-Doug

  8. #8
    Senior Member fishin'guy's Avatar
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    Desert bighorn, hope things continue to go well. I went thru UW rehab at the University, great therapists. I'll tell you one thing that grips me is the insurance companies. I ran into an older (longer in chair) gentleman, and he said he was abhored at the fact the ins. co only allowed him 3 months when he went thru rehab. I informed him that mine was just 30 days, 18 months ago, he couldn't beleive it. Even my therapists said for an example, my discharge w/chair is not even close to what someone needs another month out.
    Your daughter is a shining example of hard work, i know how much hard work is involved, it is w/o a doubt the hardest thing she's ever done in her life. she will be a great example for many of her associates and students. Kudo's to her, and you guys for your support.None of us can do it w/o a ton of support and love. Good luck in the future a fellow n/w'erner enjoying the sunny Sunday.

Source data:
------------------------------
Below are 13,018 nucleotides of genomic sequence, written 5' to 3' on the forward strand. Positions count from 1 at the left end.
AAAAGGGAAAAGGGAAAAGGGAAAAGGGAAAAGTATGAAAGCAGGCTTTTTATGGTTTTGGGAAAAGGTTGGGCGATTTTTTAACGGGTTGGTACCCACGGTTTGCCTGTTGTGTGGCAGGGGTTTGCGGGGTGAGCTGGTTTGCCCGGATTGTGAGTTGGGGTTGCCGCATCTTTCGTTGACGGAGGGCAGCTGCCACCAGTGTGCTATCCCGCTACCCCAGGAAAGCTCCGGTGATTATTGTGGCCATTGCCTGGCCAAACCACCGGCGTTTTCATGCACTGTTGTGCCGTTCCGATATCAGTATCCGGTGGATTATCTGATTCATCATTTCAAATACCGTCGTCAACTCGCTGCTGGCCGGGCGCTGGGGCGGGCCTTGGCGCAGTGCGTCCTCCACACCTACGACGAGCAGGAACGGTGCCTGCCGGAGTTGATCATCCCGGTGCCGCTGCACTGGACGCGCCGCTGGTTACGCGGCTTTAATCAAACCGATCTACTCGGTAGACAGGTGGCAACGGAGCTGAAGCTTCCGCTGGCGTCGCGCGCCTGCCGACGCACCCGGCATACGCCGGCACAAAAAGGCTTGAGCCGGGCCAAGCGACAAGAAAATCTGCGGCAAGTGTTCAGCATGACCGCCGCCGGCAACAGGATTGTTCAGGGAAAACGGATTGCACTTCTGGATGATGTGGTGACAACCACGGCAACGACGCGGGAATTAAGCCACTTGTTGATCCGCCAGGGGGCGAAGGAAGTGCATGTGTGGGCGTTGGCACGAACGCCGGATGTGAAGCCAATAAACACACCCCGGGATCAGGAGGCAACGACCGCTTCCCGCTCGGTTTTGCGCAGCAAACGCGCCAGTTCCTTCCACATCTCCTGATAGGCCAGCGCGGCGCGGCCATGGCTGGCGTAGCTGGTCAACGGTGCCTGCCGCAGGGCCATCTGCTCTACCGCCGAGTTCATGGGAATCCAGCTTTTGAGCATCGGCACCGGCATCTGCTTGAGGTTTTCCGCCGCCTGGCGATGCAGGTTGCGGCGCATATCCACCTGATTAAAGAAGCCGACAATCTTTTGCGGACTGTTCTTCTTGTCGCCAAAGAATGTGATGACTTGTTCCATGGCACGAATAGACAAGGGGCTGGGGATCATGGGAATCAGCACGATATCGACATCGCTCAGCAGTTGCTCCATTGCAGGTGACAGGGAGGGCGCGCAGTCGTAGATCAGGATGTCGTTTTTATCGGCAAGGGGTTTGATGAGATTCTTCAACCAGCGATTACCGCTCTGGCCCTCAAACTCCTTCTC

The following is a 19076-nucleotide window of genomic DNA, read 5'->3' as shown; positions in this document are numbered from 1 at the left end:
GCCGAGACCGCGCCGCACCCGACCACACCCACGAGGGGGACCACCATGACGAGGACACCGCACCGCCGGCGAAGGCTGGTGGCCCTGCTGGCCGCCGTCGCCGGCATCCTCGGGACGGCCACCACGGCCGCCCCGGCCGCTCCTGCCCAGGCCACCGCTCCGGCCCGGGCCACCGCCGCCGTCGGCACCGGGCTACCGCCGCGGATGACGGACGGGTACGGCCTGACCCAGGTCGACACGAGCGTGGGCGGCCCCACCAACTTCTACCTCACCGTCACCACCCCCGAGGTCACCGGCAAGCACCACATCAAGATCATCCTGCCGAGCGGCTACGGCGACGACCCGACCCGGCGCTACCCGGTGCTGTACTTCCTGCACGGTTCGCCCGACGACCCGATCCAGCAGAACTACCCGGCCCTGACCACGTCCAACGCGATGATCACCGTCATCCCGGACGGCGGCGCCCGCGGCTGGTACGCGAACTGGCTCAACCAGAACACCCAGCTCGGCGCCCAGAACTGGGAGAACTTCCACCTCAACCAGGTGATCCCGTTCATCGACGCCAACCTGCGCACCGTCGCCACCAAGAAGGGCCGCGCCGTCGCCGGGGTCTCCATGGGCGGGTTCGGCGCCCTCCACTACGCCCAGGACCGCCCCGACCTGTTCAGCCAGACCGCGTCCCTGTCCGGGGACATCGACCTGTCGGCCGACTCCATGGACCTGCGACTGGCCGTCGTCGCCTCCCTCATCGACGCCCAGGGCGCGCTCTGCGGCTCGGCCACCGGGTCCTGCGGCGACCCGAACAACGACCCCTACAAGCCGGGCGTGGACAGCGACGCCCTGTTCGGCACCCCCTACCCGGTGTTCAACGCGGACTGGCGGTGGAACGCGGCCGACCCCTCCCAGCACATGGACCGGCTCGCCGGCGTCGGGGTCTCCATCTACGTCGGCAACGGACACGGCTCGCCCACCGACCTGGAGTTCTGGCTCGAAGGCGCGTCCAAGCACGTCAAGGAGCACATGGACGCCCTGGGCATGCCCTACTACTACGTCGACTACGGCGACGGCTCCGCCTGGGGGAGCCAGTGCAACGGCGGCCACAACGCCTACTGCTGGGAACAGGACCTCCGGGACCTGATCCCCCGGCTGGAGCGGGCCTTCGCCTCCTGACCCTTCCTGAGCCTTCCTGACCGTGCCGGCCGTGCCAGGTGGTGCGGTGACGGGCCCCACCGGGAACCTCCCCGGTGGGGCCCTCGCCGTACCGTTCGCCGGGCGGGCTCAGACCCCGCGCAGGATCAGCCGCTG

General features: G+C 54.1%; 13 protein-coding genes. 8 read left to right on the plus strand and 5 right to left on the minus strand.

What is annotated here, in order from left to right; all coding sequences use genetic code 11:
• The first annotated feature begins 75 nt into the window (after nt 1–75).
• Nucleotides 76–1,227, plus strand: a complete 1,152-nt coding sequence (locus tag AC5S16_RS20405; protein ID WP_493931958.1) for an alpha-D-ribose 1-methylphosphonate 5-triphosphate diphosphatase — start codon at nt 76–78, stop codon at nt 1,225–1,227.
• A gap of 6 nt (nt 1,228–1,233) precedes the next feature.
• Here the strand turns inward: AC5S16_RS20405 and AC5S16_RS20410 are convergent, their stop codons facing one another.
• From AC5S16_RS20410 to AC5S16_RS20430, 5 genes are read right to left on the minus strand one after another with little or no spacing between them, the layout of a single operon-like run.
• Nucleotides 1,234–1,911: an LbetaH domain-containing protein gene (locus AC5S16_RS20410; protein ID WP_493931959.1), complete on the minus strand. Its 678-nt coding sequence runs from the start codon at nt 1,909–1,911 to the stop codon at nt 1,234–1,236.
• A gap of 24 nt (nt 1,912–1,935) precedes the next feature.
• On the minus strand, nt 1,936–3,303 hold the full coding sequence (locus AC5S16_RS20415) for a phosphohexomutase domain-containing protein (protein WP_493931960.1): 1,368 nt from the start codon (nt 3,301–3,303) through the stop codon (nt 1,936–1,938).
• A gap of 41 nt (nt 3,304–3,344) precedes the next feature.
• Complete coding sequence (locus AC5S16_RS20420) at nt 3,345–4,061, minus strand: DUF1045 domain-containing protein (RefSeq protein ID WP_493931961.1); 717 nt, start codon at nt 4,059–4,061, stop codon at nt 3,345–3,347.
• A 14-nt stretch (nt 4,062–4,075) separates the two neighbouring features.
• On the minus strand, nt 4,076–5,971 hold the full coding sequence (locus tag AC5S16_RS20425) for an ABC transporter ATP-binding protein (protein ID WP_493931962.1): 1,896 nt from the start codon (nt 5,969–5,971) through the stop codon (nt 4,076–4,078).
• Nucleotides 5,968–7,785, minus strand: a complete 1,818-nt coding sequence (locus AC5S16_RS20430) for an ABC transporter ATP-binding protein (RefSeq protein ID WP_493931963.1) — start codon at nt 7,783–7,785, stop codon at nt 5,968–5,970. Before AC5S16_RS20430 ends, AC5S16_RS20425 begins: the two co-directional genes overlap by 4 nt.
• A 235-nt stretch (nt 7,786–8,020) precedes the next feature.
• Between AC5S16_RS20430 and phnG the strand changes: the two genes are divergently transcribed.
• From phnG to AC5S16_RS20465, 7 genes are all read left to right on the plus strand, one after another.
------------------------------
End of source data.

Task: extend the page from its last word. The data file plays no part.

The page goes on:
9. #9
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    I'm sorry your daughter & your family had to go through such a traumatic experience...I was there once, I had an injury at c4-5 when I was 17...feel free to email & ask questions you might have.
    Just try to take one day at a time.

  10. #10
    Four month update on Lindsey - she had a three month follow up with her neurosurgeon with an MRI on June 1st. He was very happy with the cross section views of her surgery site. His words, "Look, you have a spinal cord!" where it was once compressed paper thin. He confirmed that she is a traditional Brown-Sequard syndrome case with strength deficit on her left and sensory deficit on her right.